Jesus is my Savior, Trump is my President and I want to be from Idaho

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An ideological iron curtain divides Oregon. The social divide between the country and the city reaches such a degree in this piece of America that four conservative counties have collected signatures to vote their separation from a state that, they feel, stopped representing them decades ago.

The waters of the Deschutes River run murky, guarded by thousands of pine trees, under the mild sun of the first colds of autumn in the American Northwest. The locals of La Pine, a town of 1,600 people in Oregon, say that the turquoise blue of the sky is not the usual one, that since the summer fires nothing has been as before and that what was normally seen at four in the afternoon When he raised his head, it was such an intense color that one felt part of the beyond.

“Look, if the project of the new frontiers went ahead, here, where we are, it would be Oregon, and there across the river, Idaho would begin, the new great Idaho,” says Mike McCarter, ex-farmer, ex-military, weapons instructor, hunter, father of nine children.

Jesus is their Savior, Trump is their President. This is announced by the motto of his black cap, worn and tight on the skull, and so he tells it little by little, as he reels off the mission that he has embraced at 73 years of life: to promote a change of borders so that everything Conservative rural Oregon, which looks at the progressive city of Portland through a telescope, as if it were Mars, is annexed to its neighbor Idaho, a paradise of the right and of potato cultivation, where a Democratic president has not been voted since Lyndon B. Johnson, in 1964.

“Idaho would start right there,” McCarter repeats with his eyes on the other side of the murky water, amid the sounds of birds.

There are divided territories, there are communities preyed upon by disaffection and also citizens fed up with the rulers. And then there are Mike McCarter and the movement he leads, who are so angry with the politics of the city that they have already collected thousands of signatures to vote for their annexation to the State next door.

With this extreme case of country-city fracture, EL PAÍS begins a series on the polarization of American society, just two weeks before an unusual presidential election, haunted by a serious health, economic and political crisis.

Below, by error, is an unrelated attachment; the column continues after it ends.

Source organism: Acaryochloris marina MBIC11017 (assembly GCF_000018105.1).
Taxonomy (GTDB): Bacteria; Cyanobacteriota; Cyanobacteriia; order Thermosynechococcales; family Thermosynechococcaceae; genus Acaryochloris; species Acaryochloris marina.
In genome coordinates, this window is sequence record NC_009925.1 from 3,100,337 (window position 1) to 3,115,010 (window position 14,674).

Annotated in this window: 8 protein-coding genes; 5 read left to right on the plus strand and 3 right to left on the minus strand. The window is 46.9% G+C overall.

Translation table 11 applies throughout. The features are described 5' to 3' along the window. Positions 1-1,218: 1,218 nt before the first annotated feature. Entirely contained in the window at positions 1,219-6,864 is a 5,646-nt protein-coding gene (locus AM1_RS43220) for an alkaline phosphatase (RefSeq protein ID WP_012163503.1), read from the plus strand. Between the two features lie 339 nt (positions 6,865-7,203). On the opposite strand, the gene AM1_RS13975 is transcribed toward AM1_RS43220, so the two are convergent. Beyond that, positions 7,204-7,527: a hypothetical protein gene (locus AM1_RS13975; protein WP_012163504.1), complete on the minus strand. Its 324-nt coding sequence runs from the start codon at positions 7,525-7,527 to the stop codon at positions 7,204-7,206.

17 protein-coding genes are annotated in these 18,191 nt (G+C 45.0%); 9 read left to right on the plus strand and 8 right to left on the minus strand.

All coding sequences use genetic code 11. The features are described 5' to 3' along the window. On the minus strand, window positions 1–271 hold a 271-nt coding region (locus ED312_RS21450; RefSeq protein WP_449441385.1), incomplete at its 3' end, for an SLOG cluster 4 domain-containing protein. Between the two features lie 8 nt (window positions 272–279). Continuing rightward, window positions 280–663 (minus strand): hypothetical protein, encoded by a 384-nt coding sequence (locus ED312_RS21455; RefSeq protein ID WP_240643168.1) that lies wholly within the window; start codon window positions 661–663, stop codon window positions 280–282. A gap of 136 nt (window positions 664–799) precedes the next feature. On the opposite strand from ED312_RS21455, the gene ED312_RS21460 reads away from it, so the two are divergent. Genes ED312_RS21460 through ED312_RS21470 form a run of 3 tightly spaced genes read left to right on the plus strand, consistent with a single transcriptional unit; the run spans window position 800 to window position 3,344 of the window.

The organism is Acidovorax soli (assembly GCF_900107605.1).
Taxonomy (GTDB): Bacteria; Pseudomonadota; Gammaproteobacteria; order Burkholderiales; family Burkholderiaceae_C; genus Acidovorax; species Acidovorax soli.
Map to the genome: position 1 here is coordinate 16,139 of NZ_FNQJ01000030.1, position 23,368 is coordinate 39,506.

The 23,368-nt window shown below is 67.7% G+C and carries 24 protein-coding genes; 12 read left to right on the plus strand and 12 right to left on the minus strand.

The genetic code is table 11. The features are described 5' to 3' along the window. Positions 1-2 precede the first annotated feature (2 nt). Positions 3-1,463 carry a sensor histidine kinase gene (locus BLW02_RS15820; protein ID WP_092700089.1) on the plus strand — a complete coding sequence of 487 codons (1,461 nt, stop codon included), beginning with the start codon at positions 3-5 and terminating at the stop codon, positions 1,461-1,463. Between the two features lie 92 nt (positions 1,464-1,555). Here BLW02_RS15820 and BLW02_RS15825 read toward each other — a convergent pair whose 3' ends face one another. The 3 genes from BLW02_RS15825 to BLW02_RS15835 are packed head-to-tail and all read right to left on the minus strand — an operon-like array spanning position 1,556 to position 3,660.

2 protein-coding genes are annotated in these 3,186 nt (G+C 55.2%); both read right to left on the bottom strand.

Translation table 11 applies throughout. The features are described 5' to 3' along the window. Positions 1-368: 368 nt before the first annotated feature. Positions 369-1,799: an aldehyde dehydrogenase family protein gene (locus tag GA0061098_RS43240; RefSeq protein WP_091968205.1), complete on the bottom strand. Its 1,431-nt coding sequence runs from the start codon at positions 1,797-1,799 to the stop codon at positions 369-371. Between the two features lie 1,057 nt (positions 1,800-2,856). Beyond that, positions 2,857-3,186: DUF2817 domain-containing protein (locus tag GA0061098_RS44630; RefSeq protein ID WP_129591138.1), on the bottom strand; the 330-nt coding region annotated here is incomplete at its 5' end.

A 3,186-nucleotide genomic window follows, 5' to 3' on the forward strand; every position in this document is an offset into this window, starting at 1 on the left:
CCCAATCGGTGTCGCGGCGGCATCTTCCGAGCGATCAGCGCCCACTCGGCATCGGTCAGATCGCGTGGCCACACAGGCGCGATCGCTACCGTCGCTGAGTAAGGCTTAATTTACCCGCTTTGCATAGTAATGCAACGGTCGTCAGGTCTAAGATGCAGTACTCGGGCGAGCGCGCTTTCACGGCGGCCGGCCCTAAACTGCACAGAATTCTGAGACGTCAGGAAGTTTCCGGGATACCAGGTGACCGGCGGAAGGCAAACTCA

“Everything that our authorities decide responds to urban values, not rural values, they want to put a tax on carbon, when we need a car for everything; they want to set a very high minimum wage for an agricultural jobs site, generally lower; and here, it’s not that nothing ever happens, but we don’t have their crime problems and they begin to want to put restrictions on weapons, ”explains the man, who comes to the appointment with a small gun in his pocket.

The Cascade Mountains have become an ideological iron curtain. In the northwest is the city of Portland, one of the great progressive niches of the United States, where this summer saw some of the most violent episodes of the wave of protests against racism. The county he occupies does not elect a Republican president since Richard Nixon (not the Nixon winner of 1968, but the first Nixon candidate to lose to JFK in 1960). On the other side, in Idaho and most of its neighboring Oregon counties, they have not voted for a Democrat since Johnson.

As, over the decades, the population of the State has become more and more concentrated around Portland, its political weight has grown and the whole of the State is like that sky that Mike McCarter longs for so much, of a very intense blue, which is the color that identifies Democrats in the US The Portland metropolitan area has 2.4 million inhabitants, according to the 2017 census, which represents 60% of the population of the entire State. There, Hillary Clinton won in 2016 with 73% of the vote; on the other side, Trump obtained similar levels of support.

The political climate has become so unbreathable that Republican lawmakers have repeatedly boycotted state Assembly sessions to prevent new tax and gun control measures from being passed. Last year, to combat an environmental tax, they disappeared and the governor of the state, the – of course – Democrat Kate Brown, had to send the police to look for them. Brown is the black beast of the separatist movement’s Facebook page, with about 10,000 members. It highlights the benefits of Idaho – fewer regulations, less tax burden, more access to guns – and criticizes Democrats.

Greater Idaho would eat up 19 Oregon counties, four of which have collected enough signatures to vote on the matter. But beyond the group therapy that the movement itself entails, it is difficult for her aspirations to come forward. To do this, it should be approved by the Chambers of Oregon and Idaho, and then by the United States Congress, in Washington. Those are a lot of deals for the age of rending, even if the goal is divorce.


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